5 Things You Didn't Know About Schindler's List

On December 15, 1993, the film Schindler's List opened in theaters. The film tells the true story of a German businessman Oskar Schindler, who saves the lives of more than a thousand Polish Jews during the Holocaust. Here are 5 things you didn't know about Schindler's List...

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The Film Helped Steven Spielberg Finally Graduate from College Spielberg has originally enrolled at Cal State Long Beach (CSULB) as an undergraduate years ago in 1965, but he dropped out when his film career took off. In 2001, he re-enrolled in secret at CSULB, using a pseudonym and working on independent projects to complete his degree. He also submitted Schindler's List as his final project for one of his classes. This movie had already won Spielberg Oscars for Best Director and Best Picture.

The Girl in the Red Coat Was Based on a Real Person Who Survived The most striking image of the movie was more than an artistic decision. Schindler’s List was shot in black and white but one character, a little girl in a red coat, had her garment presented in color. It turns out the character was based on a real girl who was known for her bright red coat in the Warsaw ghetto. This girl, who in real life had survived, had no idea of the connection until she saw the film in theaters. Roma Ligocka, born Roma Liebling (her mother changed their last name to avoid detection after escaping the Warsaw ghetto after its liquidation), didn't want to see the film at first due to too many bad memories. However, when she saw it, she recognized the coat and realized it might have been based on her. She later met Spielberg, who was delighted to find she was alive. She wrote her own memoir of survival. (By the way, Ligocka's cousin is Roman Polanski, who went on to make his own Holocaust film, The Pianist.)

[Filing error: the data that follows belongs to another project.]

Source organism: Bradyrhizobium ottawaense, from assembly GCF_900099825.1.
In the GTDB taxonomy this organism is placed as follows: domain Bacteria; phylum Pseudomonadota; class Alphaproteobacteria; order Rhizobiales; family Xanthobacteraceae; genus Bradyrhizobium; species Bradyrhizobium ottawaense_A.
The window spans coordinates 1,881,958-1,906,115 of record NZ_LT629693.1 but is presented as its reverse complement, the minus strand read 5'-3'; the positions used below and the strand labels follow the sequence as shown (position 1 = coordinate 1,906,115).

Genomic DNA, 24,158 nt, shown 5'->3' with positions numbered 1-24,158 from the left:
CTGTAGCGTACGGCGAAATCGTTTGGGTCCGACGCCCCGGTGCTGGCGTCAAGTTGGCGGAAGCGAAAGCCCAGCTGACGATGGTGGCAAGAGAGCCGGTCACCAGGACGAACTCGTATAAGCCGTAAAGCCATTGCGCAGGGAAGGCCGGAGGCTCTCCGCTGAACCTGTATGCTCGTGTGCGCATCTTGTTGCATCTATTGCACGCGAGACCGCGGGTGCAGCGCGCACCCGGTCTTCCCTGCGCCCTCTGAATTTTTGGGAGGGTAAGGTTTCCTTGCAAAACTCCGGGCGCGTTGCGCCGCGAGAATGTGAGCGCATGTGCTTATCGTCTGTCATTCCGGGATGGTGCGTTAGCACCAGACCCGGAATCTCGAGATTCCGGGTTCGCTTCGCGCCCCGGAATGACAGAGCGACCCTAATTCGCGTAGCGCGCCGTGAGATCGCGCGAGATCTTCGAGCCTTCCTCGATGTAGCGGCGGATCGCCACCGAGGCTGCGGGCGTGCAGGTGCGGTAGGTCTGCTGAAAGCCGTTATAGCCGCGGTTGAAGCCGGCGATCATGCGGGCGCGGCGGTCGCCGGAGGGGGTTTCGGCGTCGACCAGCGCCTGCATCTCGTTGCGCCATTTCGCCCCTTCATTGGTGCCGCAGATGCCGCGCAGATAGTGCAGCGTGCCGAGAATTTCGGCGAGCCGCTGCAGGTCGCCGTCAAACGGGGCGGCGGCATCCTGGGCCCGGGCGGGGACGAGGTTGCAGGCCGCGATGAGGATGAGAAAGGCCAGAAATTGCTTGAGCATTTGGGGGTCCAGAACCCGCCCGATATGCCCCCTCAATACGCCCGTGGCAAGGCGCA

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Spielberg Directed The Movie For Free Spielberg was not comfortable with taking a salary or any royalties from the film. He did not want the film to be done as a way to earn money and so refused pay and refused to profit personally from the film. Instead, he funneled the profits into forming a foundation called the Shoah Foundation, which was and still is based at USC. The Shoah Foundation's purpose is to record testimony from Holocaust survivors.

Spielberg Didn't Want a Hollywood Movie Star to Portray Schindler Kevin Costner, Warren Beatty, and Mel Gibson all auditioned for the role of Oskar Schindler. However, Spielberg cast then relatively unknown Irish actor Liam Neeson, whom the director had seen in a Broadway play called Anna Christie. “Liam was the closest in my experience of what Schindler was like,” Spielberg told The New York Times. “His charm, the way women love him, his strength. He actually looks a little bit like Schindler, the same height, although Schindler was a rotund man,” he said. Besides having Neeson listen to recordings of Schindler, the director also told him to study the gestures of former Time Warner chairman Steven J. Ross, another of Spielberg’s mentors, and the man to whom he dedicated the film.

The Movie Wasn't Supposed to be in English For a better sense of reality, Spielberg originally wanted to shoot the movie completely in Polish and German using subtitles, but he eventually decided against it because he felt that it would take away from the urgency and importance of the images onscreen. According to Spielberg, “I wanted people to watch the images, not read the subtitles. There’s too much safety in reading. It would have been an excuse to take their eyes off the screen and watch something else.”